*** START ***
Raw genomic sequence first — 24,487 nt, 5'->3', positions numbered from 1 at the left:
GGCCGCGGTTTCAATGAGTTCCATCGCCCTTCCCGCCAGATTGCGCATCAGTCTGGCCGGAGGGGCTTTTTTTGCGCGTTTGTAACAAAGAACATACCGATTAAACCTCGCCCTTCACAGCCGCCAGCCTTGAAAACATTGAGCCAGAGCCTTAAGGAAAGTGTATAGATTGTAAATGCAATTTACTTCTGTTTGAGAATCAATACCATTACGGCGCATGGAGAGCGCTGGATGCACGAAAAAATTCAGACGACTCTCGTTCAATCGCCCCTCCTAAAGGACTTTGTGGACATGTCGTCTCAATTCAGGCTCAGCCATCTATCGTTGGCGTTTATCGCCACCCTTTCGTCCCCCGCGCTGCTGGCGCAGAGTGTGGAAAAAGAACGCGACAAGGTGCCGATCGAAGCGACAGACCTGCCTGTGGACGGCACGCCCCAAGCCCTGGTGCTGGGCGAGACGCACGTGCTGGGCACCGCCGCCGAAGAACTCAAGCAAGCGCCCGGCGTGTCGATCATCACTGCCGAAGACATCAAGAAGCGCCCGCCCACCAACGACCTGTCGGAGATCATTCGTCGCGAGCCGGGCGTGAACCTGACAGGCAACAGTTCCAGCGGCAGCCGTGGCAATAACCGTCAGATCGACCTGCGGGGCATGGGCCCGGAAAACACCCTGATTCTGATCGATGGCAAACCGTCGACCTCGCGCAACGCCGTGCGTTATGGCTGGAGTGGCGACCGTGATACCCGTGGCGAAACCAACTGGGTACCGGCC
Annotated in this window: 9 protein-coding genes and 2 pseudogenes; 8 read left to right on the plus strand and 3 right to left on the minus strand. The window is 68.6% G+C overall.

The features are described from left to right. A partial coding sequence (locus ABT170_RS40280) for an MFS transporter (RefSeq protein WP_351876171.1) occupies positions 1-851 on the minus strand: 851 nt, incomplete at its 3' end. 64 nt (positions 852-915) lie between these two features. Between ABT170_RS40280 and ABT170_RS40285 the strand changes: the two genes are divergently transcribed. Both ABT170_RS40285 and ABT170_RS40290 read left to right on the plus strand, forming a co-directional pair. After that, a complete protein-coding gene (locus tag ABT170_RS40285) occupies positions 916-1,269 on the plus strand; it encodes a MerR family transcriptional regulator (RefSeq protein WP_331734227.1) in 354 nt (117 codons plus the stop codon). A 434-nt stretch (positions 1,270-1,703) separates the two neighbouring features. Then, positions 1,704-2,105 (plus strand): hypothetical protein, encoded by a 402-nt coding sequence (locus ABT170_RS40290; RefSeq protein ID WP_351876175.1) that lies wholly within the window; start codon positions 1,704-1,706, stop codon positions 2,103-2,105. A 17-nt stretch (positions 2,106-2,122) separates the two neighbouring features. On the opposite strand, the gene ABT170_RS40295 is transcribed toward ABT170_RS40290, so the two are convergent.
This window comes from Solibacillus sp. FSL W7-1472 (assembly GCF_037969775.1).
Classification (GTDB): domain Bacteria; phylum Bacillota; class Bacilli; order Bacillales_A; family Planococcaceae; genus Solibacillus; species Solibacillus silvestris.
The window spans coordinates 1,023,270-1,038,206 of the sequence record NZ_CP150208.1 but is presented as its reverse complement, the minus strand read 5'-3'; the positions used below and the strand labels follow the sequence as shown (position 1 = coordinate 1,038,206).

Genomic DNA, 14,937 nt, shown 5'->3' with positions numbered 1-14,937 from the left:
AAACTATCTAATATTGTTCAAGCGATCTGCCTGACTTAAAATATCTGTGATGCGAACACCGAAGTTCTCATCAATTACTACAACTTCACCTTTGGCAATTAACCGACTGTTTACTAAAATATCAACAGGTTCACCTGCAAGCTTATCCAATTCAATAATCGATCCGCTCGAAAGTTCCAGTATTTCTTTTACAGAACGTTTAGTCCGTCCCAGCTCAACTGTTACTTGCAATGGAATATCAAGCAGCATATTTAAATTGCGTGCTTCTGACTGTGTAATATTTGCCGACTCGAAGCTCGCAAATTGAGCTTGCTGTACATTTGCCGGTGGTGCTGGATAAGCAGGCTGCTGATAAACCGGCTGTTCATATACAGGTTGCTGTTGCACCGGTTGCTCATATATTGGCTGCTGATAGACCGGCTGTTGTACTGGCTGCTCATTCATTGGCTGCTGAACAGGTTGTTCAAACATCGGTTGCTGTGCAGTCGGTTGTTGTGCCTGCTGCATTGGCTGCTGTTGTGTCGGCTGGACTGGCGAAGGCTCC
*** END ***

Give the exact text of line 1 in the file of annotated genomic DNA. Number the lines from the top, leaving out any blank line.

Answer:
Raw genomic sequence first — 24,487 nt, 5'->3', positions numbered from 1 at the left: